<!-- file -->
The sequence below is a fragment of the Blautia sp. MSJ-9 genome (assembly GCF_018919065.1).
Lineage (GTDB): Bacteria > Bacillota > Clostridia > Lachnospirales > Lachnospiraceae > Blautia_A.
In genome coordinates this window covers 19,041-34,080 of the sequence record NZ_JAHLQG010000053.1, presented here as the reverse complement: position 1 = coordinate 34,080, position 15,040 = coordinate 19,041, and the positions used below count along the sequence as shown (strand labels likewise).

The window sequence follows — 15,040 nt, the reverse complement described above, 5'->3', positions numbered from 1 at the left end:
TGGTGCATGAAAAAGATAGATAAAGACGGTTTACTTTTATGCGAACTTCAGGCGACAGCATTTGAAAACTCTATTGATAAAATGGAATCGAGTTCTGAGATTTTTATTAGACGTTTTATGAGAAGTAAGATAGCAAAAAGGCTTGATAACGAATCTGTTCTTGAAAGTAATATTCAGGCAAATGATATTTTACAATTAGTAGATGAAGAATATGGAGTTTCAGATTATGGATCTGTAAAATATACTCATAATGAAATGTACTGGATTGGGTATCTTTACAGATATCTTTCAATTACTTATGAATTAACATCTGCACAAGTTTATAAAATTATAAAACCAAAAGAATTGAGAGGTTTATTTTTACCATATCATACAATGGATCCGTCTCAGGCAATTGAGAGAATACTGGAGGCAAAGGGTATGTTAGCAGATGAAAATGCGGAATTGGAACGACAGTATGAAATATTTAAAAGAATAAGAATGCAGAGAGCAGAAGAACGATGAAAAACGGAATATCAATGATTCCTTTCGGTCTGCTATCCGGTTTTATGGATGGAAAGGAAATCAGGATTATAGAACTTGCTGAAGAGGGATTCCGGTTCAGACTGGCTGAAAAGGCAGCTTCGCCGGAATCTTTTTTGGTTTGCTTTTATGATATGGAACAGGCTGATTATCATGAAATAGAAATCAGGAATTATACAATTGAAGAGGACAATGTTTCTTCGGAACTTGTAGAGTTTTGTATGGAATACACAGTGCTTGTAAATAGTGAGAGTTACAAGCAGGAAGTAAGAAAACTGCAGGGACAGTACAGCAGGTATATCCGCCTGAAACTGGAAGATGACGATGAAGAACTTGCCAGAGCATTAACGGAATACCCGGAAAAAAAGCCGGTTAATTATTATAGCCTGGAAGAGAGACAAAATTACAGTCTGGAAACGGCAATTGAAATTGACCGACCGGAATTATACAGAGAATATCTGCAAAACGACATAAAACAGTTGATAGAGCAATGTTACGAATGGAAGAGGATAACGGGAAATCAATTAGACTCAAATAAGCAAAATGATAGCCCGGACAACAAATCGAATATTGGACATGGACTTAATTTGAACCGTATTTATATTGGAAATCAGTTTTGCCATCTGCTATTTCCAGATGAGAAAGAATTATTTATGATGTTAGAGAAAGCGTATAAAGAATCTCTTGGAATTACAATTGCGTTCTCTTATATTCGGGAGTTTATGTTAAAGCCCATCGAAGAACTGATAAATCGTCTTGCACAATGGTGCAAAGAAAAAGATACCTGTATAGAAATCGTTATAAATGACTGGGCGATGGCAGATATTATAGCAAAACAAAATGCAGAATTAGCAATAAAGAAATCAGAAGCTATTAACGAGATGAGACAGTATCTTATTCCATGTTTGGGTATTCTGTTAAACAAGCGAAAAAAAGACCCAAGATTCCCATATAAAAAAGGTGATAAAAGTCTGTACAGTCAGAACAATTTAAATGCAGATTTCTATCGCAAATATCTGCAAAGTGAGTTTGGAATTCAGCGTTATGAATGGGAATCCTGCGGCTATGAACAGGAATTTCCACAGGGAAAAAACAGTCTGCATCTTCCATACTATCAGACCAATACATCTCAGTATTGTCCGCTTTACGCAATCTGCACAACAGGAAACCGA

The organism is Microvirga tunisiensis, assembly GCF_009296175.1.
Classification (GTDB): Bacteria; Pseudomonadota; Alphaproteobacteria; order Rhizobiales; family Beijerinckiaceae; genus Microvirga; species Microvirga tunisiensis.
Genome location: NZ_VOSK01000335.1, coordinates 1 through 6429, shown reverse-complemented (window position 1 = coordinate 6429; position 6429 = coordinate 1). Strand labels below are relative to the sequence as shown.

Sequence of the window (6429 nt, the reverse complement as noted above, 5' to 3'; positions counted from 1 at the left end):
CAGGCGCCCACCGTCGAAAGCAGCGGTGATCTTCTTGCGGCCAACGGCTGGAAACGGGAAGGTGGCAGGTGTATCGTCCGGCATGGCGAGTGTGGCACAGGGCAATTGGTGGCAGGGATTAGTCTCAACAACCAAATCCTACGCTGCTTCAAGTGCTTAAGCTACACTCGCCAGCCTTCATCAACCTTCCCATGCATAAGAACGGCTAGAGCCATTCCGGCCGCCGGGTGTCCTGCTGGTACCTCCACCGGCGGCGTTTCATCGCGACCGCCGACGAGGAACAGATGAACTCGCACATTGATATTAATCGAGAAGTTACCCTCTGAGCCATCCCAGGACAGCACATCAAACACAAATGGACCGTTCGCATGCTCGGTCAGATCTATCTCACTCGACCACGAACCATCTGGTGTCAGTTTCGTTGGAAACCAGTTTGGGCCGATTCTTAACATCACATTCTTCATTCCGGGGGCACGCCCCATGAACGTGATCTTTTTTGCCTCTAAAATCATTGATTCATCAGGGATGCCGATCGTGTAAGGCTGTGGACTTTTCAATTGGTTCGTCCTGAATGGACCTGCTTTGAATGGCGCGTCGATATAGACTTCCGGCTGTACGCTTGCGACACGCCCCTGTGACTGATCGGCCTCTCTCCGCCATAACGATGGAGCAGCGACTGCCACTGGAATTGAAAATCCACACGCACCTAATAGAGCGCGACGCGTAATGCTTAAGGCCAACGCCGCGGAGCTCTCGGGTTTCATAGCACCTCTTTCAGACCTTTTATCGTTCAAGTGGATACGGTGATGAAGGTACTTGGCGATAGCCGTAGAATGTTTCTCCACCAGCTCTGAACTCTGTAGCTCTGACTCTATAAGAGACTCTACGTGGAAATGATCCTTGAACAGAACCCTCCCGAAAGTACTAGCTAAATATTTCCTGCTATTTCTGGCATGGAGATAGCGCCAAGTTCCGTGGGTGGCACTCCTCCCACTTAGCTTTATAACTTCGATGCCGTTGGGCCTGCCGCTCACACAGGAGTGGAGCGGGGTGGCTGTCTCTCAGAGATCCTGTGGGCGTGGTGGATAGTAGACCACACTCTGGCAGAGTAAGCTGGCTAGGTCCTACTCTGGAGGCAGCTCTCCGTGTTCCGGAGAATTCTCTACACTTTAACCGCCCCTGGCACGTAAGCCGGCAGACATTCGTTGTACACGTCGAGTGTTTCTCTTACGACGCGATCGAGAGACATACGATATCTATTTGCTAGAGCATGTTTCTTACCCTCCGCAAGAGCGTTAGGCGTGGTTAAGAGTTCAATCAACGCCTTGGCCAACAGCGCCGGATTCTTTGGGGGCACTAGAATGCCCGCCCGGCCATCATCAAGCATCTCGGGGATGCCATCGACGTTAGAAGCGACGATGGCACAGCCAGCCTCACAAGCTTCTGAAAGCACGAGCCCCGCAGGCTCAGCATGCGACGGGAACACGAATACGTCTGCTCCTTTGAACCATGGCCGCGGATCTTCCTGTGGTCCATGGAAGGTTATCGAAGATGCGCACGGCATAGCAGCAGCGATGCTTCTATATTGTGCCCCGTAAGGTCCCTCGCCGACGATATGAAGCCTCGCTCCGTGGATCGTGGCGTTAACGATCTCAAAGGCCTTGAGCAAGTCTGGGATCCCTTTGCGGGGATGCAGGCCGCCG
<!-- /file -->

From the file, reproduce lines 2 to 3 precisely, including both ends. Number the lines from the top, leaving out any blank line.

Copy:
Lineage (GTDB): Bacteria > Bacillota > Clostridia > Lachnospirales > Lachnospiraceae > Blautia_A.
In genome coordinates this window covers 19,041-34,080 of the sequence record NZ_JAHLQG010000053.1, presented here as the reverse complement: position 1 = coordinate 34,080, position 15,040 = coordinate 19,041, and the positions used below count along the sequence as shown (strand labels likewise).